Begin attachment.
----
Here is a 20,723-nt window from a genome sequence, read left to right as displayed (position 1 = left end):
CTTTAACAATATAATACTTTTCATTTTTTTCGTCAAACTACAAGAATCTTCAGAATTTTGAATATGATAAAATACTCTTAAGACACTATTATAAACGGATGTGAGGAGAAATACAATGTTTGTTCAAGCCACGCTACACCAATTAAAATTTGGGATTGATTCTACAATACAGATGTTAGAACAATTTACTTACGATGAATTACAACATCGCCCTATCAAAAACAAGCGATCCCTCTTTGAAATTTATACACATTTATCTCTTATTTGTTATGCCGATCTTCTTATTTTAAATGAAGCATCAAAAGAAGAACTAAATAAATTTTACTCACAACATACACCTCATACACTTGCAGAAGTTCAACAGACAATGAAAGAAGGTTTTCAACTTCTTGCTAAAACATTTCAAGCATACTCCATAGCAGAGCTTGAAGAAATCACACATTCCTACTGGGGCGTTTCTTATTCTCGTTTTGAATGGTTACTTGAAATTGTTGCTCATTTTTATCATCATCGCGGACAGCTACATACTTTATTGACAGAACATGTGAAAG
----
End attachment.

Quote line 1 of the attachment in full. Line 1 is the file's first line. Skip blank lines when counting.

Here is a 20,723-nt window from a genome sequence, read left to right as displayed (position 1 = left end):